Here are a few ways to find Spanish savings
Spanish savings are a way of life.
I return to Spain every year at least once, and most years several times. These are some of my favorite ways to save while enjoying that special love of life that the Spanish present. From spectacular vistas across sweltering deserts and rugged mountains or shimmering seas and from majestic castles to hillside towns or long sandy beaches, Spain has everything a tourist or traveler could want.
The history is strong and controversial. Its place in the Western World is firm. Its influence on trade and politics has been enormous. Plus, the food is considered some of the best in the civilized world. Actually, Spain is where the world became civilized in terms of food back in the Moorish days.
I can never get enough. That’s why I just flew back this week and I’m heading to Spain again in July. I can’t wait for my first tapa with a glass of wine at a bar, my first succulent lamb chop cooked over dried grape vines, and my first chance to savor the best-cured acorn-fed hams in the world. And, I love the people, whether from the countryside or the midst of bustling cities who make their life possible and are so willing to share with outsiders.
Stay at VRBO, HomeAway, or Airbnb (or at supercheap hostals)
My history will show that I always search out a supercheap hostel (like a pensione in Italy, or gasthouse in Germany). My favorites run me about $50 to $60 a night with Internet, use of a credit card, elevator, and private bathroom. In the middle of Madrid, Zaragoza, Seville, or Barcelona you cannot beat their prices. Just go to Expedia, trivago.com, Booking.com or another online travel agency and reap the savings.
However, if traveling in search of Spanish savings with a partner, and especially with a family, look into short term rentals. These are found on HomeAway.com, VRBO.com, Airbnb.com, and on other online travel agent sites. They range from small-and-plain to large-and-luxurious. I have always been surprised by their quality. Travelers United did a survey late last year and discovered that though many travelers initially have fears about short-term rentals, after staying with one of the units available through major platforms, their fears are eliminated. These travelers then become firm fans of short term rentals.
Live by the supermarket and dine on Menu del Dia and tapas.
Families staying at short term rentals can save a bundle and get their brood to eat in the morning by shopping for basics like cereal, fruit, yogurt, butter, jam, and bread. It makes a massive difference. Plus, keep cold water, soda, beer, and wine at your apartment for more Spanish savings.
When out and about, head to a restaurant and have the “menu del dia.” It is normally good and substantial. That, together with excellent fresh bread, makes for a perfect lunch.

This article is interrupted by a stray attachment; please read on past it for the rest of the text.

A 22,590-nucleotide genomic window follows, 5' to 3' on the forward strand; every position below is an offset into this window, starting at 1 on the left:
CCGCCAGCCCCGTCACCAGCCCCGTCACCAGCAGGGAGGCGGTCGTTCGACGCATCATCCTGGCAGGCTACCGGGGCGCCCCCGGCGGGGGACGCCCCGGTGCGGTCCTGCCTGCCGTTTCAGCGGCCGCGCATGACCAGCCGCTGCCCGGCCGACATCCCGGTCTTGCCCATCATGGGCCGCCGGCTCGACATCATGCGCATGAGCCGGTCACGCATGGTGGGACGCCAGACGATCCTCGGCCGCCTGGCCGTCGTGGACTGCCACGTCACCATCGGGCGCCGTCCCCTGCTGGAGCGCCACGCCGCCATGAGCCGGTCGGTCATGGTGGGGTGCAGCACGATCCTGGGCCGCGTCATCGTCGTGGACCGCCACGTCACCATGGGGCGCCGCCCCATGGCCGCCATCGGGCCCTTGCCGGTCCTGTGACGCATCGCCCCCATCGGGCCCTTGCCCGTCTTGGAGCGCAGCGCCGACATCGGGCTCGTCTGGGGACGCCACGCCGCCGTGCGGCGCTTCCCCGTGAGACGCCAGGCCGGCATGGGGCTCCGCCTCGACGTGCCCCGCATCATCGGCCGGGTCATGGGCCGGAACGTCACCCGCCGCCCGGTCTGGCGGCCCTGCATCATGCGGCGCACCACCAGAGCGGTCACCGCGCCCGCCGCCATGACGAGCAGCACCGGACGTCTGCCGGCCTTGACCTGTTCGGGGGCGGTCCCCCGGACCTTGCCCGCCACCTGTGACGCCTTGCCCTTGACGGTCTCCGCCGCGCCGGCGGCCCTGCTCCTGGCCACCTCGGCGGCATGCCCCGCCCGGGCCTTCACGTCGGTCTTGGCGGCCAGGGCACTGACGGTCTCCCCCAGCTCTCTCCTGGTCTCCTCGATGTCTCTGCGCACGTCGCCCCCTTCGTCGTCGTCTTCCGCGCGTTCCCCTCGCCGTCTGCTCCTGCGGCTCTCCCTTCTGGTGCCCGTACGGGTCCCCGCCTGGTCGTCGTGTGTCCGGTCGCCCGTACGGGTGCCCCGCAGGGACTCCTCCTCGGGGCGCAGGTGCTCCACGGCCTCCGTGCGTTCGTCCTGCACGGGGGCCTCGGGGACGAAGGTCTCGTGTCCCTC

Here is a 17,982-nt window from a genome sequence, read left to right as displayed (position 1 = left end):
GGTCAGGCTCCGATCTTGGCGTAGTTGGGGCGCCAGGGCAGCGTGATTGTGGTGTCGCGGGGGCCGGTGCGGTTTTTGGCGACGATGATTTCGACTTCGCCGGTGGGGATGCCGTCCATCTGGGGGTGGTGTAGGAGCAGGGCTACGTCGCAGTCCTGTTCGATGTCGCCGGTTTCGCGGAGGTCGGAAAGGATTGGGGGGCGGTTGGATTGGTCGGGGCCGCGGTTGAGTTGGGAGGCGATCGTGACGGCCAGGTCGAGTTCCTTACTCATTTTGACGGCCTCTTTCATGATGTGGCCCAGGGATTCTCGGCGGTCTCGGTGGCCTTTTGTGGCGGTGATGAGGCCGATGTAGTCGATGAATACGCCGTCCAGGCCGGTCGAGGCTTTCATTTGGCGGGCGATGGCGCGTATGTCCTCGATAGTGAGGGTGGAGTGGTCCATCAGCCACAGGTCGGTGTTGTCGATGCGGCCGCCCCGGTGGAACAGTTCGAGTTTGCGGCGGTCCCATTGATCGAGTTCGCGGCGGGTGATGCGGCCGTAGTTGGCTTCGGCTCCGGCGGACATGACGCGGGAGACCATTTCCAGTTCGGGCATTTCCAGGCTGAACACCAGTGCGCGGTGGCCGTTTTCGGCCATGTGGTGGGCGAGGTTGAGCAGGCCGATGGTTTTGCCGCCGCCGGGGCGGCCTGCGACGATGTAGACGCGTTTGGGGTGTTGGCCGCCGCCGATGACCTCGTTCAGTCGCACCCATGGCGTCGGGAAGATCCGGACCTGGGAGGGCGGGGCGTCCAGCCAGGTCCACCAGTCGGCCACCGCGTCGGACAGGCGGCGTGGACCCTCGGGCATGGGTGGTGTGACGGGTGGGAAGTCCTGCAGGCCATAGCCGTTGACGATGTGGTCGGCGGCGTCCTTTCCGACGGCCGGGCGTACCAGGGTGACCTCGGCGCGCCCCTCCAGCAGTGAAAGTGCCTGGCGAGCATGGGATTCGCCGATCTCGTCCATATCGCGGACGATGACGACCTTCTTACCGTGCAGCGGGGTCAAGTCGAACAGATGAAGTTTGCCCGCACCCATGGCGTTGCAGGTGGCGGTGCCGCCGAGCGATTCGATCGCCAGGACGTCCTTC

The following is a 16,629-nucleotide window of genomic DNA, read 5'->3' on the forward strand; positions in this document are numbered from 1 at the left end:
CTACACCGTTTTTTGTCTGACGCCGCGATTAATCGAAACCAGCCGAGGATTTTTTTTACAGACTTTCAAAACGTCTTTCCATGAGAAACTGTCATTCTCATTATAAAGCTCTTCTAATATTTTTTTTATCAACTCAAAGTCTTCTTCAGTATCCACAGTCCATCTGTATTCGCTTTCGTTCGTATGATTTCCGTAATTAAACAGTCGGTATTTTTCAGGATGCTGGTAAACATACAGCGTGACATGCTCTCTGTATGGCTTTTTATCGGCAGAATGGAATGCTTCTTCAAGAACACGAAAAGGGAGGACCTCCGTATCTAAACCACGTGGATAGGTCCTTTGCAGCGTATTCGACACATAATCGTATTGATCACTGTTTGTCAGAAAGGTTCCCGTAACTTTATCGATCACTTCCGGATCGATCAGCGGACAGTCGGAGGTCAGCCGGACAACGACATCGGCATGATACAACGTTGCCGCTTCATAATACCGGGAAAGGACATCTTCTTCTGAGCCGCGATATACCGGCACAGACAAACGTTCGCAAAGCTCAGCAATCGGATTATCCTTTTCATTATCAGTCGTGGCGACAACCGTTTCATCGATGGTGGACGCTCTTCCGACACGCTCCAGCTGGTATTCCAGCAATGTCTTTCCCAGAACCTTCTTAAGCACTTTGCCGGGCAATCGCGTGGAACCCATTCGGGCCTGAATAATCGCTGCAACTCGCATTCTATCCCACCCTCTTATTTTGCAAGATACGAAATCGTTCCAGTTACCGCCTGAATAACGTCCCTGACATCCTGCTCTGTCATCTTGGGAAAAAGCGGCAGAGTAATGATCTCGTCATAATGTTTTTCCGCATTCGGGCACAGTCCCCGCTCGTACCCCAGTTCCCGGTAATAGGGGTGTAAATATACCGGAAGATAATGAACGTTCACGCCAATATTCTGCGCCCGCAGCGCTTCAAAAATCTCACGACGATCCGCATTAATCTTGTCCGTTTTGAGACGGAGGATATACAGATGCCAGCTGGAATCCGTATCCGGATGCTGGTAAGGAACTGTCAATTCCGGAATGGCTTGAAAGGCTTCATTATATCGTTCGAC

Later in the evening, almost every Spanish town has what they call the merienda or tapas time. About five of these snacks eaten between 6 and 7 or so will fill you up and a bit of wine makes the rest of the evening go by nicely.
Forget dinner. It doesn’t start until about 9 p.m. in most Spanish cities — too late for most Americans and their families. (I confess, I never obey this rule. I always have a late dinner. Of course, no family is involved.)
Look for free museums or get a student or senior discount
Always purchase a museum pass. Madrid has a three-museum pass for the Prado, Thyssen-Bornemisza and the Reina Sofia. Barcelona, Seville, and Toledo all have museum cards. Otherwise, most museums have discounts for students and seniors. The savings add up for real museum junkies.
Use the bus system between cities
While the trains between the major cities are some of the speediest on the planet, moving between smaller towns is normally faster via bus. The bus system is extensive and excellent. When heading to the Running of the Bulls every year in Pamplona, I take a bus right from the Madrid Airport to the middle of Pamplona — it is cheap and gives me a three-hour nap and a comfortable ride.
Exchange money in Europe
Don’t exchange money here in the USA. Wait until you land and then take money out of a cash machine. Exchange rates are normally much better. Watch out for the foreign transaction fees and for high machine charges. If travelers are careful, use the right card and the right machine — they can save a bundle. Plus, I suggest that you keep all your credit card receipts in Euros — the exchange rates provided by the cards will hurt your bottom line. Let the credit card company deal with them.
If you will only be using a small amount of Euros, go ahead and exchange at your hotel. It will end up costing about the same. My last time in Spain, I only used my credit card for everything. The need for local is minimal.
Regionalize your travels; you can’t see it all.
The biggest mistake friends of mine make when planning travel is to try and see it all. You can not.
Spain is a big country and is packed with sights, activities, fiestas, and plenty of shopping. Plus, the distances are long — a drive on back roads from Segovia to Seville will take about 6 hours. Madrid to Pamplona on the superhighway takes about four hours and will cost a bundle in tolls.
Basically, travelers will need time to cross the countryside. They will need time to enjoy a good Spanish lunch. They will need to spend time in massive museums. Travelers will need to time test thousands of kinds of tapas or pintxos.
Enjoy the experience.
Charlie Leocha is the President of Travelers United. He has been working in Washington, DC, for the past 11 years with Congress, the Department of Transportation and industry stakeholders on travel issues. He was the first consumer representative to the Advisory Committee for Aviation Consumer Protections appointed by the Secretary of Transportation from 2012 through 2018.